B.C. health-care providers welcome changes to expand heroin, methadone access

published on March 26, 2018 by Andrea Woo in The Globe and Mail

Health officials in British Columbia are welcoming federal changes to prescribing and administering pharmaceutical-grade heroin but say barriers still remain to accessing the last-resort treatment option, which only about 100 Canadians currently receive.

Federal Health Minister Ginette Petitpas Taylor on Monday announced regulatory changes that mean heroin, which can currently only be legally administered in a hospital setting, can soon be prescribed and administered by physicians and nurse practitioners at other treatment facilities, such as substance use disorder clinics.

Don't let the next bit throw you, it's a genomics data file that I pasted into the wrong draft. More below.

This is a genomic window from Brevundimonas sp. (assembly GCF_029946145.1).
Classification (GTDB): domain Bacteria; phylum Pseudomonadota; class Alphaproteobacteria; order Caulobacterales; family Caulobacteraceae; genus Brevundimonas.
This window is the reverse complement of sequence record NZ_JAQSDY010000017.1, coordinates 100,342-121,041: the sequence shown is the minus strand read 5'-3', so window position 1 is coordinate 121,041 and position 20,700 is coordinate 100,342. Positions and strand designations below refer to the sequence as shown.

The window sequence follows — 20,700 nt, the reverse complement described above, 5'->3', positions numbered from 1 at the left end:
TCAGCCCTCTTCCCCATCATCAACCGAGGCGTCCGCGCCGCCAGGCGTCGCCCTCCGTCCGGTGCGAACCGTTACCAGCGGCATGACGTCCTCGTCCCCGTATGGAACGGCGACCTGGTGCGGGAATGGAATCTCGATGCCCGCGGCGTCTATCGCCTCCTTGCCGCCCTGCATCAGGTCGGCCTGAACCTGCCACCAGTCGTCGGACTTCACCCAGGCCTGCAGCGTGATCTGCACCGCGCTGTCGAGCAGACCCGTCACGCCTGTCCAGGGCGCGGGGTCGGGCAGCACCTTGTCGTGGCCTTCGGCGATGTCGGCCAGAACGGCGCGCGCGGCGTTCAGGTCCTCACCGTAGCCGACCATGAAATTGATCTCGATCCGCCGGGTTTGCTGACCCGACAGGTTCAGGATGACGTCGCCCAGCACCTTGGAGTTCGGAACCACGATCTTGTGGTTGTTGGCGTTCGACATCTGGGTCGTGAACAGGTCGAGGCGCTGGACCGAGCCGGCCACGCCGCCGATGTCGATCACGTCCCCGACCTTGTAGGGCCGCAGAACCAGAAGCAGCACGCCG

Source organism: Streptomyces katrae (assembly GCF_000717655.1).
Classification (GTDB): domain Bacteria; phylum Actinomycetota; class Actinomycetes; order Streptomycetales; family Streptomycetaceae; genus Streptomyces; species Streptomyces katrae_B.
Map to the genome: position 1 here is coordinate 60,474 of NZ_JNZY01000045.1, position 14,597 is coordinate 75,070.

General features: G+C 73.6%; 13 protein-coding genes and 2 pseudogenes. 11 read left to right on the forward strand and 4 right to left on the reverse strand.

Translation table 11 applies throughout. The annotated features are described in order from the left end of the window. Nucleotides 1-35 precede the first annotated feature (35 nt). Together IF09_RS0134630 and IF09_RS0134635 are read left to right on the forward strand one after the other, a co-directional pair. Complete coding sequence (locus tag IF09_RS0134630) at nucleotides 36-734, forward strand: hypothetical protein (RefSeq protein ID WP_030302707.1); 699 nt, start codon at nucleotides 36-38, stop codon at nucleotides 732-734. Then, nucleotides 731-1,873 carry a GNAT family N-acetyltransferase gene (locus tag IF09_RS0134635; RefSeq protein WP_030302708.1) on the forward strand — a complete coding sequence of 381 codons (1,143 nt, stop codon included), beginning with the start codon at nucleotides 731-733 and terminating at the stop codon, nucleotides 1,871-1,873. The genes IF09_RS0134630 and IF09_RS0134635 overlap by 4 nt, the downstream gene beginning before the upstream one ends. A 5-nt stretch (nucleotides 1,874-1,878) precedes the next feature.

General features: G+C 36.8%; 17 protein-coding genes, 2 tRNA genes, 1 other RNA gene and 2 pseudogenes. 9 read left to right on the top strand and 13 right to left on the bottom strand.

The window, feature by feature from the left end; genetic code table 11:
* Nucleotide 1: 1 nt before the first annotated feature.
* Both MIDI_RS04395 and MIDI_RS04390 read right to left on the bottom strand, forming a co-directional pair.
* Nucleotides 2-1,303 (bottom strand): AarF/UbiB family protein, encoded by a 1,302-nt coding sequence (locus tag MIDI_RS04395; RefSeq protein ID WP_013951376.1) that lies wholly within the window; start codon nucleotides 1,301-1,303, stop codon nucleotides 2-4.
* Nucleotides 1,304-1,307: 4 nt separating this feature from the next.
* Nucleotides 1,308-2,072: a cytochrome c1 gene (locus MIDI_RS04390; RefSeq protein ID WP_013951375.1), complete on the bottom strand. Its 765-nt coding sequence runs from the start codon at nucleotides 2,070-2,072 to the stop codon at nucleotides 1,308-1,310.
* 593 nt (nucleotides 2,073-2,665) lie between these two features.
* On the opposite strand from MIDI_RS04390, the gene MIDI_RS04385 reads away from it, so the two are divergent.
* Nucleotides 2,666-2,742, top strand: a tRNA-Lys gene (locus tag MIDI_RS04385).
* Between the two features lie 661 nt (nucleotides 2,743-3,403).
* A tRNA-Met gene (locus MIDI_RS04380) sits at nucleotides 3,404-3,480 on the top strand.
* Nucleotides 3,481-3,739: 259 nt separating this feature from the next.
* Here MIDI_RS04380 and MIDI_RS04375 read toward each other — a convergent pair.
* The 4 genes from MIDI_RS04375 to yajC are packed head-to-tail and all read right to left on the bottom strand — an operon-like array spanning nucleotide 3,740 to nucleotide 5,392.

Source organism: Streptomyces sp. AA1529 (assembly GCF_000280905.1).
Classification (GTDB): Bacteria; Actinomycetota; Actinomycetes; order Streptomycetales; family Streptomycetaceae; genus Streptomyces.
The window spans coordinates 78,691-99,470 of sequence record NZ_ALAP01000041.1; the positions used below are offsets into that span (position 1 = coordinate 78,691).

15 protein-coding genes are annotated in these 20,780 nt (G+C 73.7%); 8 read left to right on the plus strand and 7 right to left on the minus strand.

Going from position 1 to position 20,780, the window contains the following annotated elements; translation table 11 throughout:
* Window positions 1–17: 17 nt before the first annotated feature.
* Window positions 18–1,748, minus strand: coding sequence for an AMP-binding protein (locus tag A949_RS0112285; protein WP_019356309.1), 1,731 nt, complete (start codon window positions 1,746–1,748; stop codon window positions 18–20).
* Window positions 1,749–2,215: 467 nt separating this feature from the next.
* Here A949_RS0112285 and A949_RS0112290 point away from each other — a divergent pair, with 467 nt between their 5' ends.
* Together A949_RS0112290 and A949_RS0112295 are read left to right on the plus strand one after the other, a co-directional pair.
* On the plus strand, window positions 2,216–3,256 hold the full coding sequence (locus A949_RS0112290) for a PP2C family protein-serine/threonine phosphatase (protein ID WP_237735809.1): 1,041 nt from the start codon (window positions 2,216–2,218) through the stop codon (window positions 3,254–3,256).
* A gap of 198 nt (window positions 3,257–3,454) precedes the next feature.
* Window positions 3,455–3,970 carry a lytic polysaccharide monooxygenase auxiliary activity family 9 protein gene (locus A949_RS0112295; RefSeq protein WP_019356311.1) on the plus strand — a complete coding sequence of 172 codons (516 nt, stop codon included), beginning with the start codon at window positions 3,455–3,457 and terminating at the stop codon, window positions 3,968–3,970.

Scott MacDonald is the lead physician at Vancouver’s Crosstown Clinic, the only facility in North America to provide pharmaceutical-grade heroin (diacetylmorphine). He described Monday’s announcement as good, but modest.

He noted the drug is only manufactured in Europe, for example, and can only be bulk-imported in public-health emergencies. Licensing heroin as a medication for substance use disorder and assigning it a Drug Identification Number, signalling it can be marketed in Canada, would be significant progress, Dr. MacDonald said.

“There are so many people dying from illicit drug overdoses that are outside of care,” Dr. MacDonald said. “We need to switch from expecting people to come to care to attracting them into care. We need every kit in the toolkit to do that.”

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